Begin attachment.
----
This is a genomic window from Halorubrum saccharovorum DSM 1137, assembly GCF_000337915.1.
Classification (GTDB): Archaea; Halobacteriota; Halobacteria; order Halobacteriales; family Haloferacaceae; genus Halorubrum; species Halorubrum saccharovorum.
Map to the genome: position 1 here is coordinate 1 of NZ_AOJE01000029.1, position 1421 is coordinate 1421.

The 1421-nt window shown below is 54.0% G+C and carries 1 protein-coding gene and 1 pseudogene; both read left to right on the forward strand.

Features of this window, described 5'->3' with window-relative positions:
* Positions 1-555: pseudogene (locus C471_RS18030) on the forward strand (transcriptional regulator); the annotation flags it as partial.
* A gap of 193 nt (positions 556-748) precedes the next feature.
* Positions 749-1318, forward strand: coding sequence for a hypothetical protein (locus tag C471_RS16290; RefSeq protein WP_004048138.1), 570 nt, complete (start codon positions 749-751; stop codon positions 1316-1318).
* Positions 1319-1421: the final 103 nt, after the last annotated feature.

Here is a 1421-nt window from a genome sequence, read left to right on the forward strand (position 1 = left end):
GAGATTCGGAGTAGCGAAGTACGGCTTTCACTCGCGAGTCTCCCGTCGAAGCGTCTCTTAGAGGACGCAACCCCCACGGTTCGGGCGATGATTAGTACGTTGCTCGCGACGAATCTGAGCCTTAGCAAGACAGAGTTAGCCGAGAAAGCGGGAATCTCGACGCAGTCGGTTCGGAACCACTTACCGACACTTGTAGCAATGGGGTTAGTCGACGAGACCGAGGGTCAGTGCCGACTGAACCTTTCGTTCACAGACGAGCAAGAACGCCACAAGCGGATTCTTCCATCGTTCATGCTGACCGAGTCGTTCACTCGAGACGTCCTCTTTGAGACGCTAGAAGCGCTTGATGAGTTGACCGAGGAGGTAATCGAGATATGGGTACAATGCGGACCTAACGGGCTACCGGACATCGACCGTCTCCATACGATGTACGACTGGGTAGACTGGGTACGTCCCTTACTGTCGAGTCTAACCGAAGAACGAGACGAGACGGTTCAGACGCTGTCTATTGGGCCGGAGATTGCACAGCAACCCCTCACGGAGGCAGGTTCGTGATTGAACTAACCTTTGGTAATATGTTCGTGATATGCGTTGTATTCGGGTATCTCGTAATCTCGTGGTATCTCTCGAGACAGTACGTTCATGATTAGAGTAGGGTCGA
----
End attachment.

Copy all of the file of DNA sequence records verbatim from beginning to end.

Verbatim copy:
This is a genomic window from Halorubrum saccharovorum DSM 1137, assembly GCF_000337915.1.
Classification (GTDB): Archaea; Halobacteriota; Halobacteria; order Halobacteriales; family Haloferacaceae; genus Halorubrum; species Halorubrum saccharovorum.
Map to the genome: position 1 here is coordinate 1 of NZ_AOJE01000029.1, position 1421 is coordinate 1421.

The 1421-nt window shown below is 54.0% G+C and carries 1 protein-coding gene and 1 pseudogene; both read left to right on the forward strand.

Features of this window, described 5'->3' with window-relative positions:
* Positions 1-555: pseudogene (locus C471_RS18030) on the forward strand (transcriptional regulator); the annotation flags it as partial.
* A gap of 193 nt (positions 556-748) precedes the next feature.
* Positions 749-1318, forward strand: coding sequence for a hypothetical protein (locus tag C471_RS16290; RefSeq protein WP_004048138.1), 570 nt, complete (start codon positions 749-751; stop codon positions 1316-1318).
* Positions 1319-1421: the final 103 nt, after the last annotated feature.

Here is a 1421-nt window from a genome sequence, read left to right on the forward strand (position 1 = left end):
GAGATTCGGAGTAGCGAAGTACGGCTTTCACTCGCGAGTCTCCCGTCGAAGCGTCTCTTAGAGGACGCAACCCCCACGGTTCGGGCGATGATTAGTACGTTGCTCGCGACGAATCTGAGCCTTAGCAAGACAGAGTTAGCCGAGAAAGCGGGAATCTCGACGCAGTCGGTTCGGAACCACTTACCGACACTTGTAGCAATGGGGTTAGTCGACGAGACCGAGGGTCAGTGCCGACTGAACCTTTCGTTCACAGACGAGCAAGAACGCCACAAGCGGATTCTTCCATCGTTCATGCTGACCGAGTCGTTCACTCGAGACGTCCTCTTTGAGACGCTAGAAGCGCTTGATGAGTTGACCGAGGAGGTAATCGAGATATGGGTACAATGCGGACCTAACGGGCTACCGGACATCGACCGTCTCCATACGATGTACGACTGGGTAGACTGGGTACGTCCCTTACTGTCGAGTCTAACCGAAGAACGAGACGAGACGGTTCAGACGCTGTCTATTGGGCCGGAGATTGCACAGCAACCCCTCACGGAGGCAGGTTCGTGATTGAACTAACCTTTGGTAATATGTTCGTGATATGCGTTGTATTCGGGTATCTCGTAATCTCGTGGTATCTCTCGAGACAGTACGTTCATGATTAGAGTAGGGTCGA